PREPA reaches deal with creditors; S&P cuts rating

Written by  //  July 1, 2016  //  Government  //  No comments

PREPA will make its July 1 payment after reaching a deal with creditors. (Credit: © Mauricio Pascual)

PREPA will make its July 1 payment after reaching a deal with creditors. (Credit: © Mauricio Pascual)

The Puerto Rico Electric Power Authority announced Thursday its intention to pay all principal and interest due on July 1, 2016 under its power revenue bonds in accordance with the terms of an agreement with creditors holding approximately 70 percent of the utility’s outstanding debt, company officials said.

PREPA intends to fund the $415 million payment from its operational funds and the sale of relending bonds.

Under the agreements, certain PREPA creditors will purchase approximately $264 million of power revenue bonds to provide liquidity for capital improvements and other purposes. The relending bonds have a blended interest rate of 8.46 percent, with maturities ranging from four to six years.

No changes will need to be made to the prior filings with the Puerto Rico Energy Commission because the economic terms of the relending bonds were already included in those filings, Lisa Donahue, PREPA’s chief restructuring officer, said.

“We’re pleased to have reached an agreement allowing us to make the payment to bondholders and avoid a default. Today’s outcome is another step towards PREPA’s transformation,” said Donahue.

“As a result of these agreements, we have preserved our cash position as we continue to implement an operational and financial restructuring,” she said.

PREPA also announced an extension of the Restructuring Support Agreement to Dec, 15, 2016. As part of the extension, PREPA reached an agreement with Syncora Guarantee Inc., which insures a portion of PREPA’s bonds, with respect to PREPA’s recovery plan.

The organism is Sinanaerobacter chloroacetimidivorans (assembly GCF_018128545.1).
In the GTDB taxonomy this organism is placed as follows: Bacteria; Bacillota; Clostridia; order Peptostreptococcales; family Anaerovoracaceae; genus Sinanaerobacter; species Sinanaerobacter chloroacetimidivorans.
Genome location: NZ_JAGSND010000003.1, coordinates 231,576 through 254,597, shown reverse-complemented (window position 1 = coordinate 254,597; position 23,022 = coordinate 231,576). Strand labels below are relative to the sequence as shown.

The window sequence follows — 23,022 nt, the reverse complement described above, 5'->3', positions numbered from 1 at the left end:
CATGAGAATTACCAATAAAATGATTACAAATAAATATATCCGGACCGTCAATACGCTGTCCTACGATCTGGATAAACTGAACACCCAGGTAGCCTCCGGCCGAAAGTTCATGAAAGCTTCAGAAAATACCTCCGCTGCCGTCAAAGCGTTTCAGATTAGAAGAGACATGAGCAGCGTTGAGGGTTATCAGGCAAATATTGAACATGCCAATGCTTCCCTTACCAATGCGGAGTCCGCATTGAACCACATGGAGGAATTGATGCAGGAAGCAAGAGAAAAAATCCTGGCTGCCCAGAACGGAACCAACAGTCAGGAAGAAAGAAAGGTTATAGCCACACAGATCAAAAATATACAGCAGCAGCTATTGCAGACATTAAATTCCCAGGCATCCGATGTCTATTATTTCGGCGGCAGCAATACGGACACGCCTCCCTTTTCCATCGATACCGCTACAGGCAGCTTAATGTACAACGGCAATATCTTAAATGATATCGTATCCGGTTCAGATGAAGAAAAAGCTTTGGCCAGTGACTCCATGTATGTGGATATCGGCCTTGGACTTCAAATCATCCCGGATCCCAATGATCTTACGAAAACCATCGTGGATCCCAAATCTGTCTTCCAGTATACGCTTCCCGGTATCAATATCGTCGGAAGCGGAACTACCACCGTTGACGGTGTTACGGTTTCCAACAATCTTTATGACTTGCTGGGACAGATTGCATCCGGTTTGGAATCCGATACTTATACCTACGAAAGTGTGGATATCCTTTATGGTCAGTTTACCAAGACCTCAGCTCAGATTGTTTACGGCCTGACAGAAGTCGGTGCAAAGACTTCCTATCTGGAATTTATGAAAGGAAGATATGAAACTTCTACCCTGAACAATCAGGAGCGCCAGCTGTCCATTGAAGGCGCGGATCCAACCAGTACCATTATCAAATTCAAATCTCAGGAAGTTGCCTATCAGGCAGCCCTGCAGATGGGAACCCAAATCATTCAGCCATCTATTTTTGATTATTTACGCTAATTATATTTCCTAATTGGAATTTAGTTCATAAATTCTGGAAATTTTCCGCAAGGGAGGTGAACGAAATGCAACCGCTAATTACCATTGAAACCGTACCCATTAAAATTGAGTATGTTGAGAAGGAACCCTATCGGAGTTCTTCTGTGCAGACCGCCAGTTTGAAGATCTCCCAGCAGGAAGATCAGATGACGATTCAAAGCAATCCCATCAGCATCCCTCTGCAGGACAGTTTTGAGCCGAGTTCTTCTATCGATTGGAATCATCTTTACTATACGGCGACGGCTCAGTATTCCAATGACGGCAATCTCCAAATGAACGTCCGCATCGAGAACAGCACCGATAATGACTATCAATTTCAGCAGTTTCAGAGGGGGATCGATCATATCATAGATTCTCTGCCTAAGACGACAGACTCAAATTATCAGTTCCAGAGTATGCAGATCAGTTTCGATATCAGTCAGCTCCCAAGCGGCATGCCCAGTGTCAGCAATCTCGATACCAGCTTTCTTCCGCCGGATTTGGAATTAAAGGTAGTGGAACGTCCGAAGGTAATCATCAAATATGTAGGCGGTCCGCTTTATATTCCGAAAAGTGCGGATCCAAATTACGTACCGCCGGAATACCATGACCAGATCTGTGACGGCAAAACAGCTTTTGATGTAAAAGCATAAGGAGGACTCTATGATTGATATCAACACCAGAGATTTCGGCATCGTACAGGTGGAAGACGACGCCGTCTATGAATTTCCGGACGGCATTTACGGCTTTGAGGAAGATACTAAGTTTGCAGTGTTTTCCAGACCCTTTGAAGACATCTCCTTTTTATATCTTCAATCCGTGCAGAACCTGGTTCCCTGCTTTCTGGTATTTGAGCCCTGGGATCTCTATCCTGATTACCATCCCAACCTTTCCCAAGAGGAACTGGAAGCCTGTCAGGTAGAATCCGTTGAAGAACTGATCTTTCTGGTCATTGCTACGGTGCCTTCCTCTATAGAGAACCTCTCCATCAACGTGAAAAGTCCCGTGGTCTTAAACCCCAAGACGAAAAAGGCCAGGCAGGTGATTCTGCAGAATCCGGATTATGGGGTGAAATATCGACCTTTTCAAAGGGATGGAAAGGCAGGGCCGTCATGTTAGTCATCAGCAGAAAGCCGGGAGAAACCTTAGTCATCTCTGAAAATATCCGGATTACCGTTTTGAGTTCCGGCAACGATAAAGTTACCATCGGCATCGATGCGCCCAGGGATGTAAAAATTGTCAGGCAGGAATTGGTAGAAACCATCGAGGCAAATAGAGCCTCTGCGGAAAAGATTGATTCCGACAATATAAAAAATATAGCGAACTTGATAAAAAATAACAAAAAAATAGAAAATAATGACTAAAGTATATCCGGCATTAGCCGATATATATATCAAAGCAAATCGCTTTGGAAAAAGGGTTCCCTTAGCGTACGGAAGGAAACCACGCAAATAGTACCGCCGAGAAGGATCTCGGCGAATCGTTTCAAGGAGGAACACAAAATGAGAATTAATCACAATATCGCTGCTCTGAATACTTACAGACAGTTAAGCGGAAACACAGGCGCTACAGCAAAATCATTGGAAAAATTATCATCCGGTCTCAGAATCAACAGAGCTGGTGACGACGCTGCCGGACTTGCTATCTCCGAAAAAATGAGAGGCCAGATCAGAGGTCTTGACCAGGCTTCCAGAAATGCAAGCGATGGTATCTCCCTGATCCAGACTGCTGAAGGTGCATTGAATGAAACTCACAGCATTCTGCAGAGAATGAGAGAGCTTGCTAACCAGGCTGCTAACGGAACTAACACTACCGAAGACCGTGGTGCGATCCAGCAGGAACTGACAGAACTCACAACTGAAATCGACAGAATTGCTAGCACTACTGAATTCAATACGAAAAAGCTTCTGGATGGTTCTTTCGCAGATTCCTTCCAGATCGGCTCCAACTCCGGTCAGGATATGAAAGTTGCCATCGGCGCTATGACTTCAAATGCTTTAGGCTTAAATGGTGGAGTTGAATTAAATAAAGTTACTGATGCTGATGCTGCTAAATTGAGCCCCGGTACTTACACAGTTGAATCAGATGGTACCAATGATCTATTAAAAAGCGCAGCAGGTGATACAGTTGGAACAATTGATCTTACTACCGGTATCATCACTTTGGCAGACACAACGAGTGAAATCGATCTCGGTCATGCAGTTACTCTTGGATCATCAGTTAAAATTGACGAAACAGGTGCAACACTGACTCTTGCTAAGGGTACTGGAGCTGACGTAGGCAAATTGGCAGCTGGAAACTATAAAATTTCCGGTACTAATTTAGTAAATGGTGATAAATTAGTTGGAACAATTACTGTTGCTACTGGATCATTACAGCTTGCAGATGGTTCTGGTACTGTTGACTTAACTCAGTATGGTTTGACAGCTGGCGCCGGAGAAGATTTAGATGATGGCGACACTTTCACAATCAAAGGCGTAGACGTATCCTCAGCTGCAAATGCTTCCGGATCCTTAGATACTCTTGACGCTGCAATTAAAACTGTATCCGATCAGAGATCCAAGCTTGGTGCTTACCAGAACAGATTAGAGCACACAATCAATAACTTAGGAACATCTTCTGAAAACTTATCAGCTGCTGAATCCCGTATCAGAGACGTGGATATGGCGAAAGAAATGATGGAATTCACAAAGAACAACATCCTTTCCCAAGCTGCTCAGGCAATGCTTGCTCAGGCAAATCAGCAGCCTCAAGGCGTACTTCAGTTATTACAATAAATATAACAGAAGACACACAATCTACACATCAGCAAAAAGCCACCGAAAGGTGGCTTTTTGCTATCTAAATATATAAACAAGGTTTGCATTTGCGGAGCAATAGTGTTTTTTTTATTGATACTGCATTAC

As part of the deal, Assured Guaranty, one of the bond insurers participating in the restructuring, will purchase a total of $25.8 million of PREPA bonds, with a 7.5 percent coupon, maturing on Jan. 1 and July 1, 2020.

Upon finalization of the PREPA restructuring transaction, securitization bonds contemplated by the RSA will support these bonds. In aggregate, the parties to the bond purchase agreement will purchase a total of $263.8 million of new bonds.

Bondholders insured by Assured Guaranty will receive their full July 1, 2016 debt service payments of $41.4 million.

“This interim solution facilitates the payment by PREPA of the principal and interest payments due July 1, allowing the parties time to continue down the path of the permanent, consensual restructuring envisioned in the Restructuring Support Agreement,” said Dominic Frederico, Assured Guaranty president.

“Regardless of future developments, debt service payments to holders of Assured Guaranty-insured PREPA bonds remain protected by our guaranty and substantial claims-paying resources,” he said.

S&P downgrades PREPA further into junk
Following the announcement of the deal, S&P Global Ratings announced it has lowered on PREPA $8.3 billion debt to ‘D’ from ‘CC’.

“We understand that on June 30, 2016, PREPA made its regularly scheduled $417.5 million principal and interest payment due July 1, 2016 from available funds. However, we further understand that on June 30, 2016, certain of PREPA’s forbearing creditors and monoline insurers loaned PREPA approximately $263.8 million at 8.46 percent interest, with repayment due in three tranches at an average maturity of 3.5 years,” the ratings agency said.

S&P said were it not for the loan, PREPA would not have made the payment, and that the creditor loans were a necessary condition for PREPA to make the debt service payment.

“Furthermore, we believe that this this ‘payment/re-lending’ constitutes a distressed exchange restructuring, tantamount to default under our criteria, whereby creditors are receiving less value than originally promised–full and timely payment of principal and interest when due–and that creditors are accepting less than originally promised due to the risk that PREPA wouldn’t fulfill its obligations,” S&P concluded.

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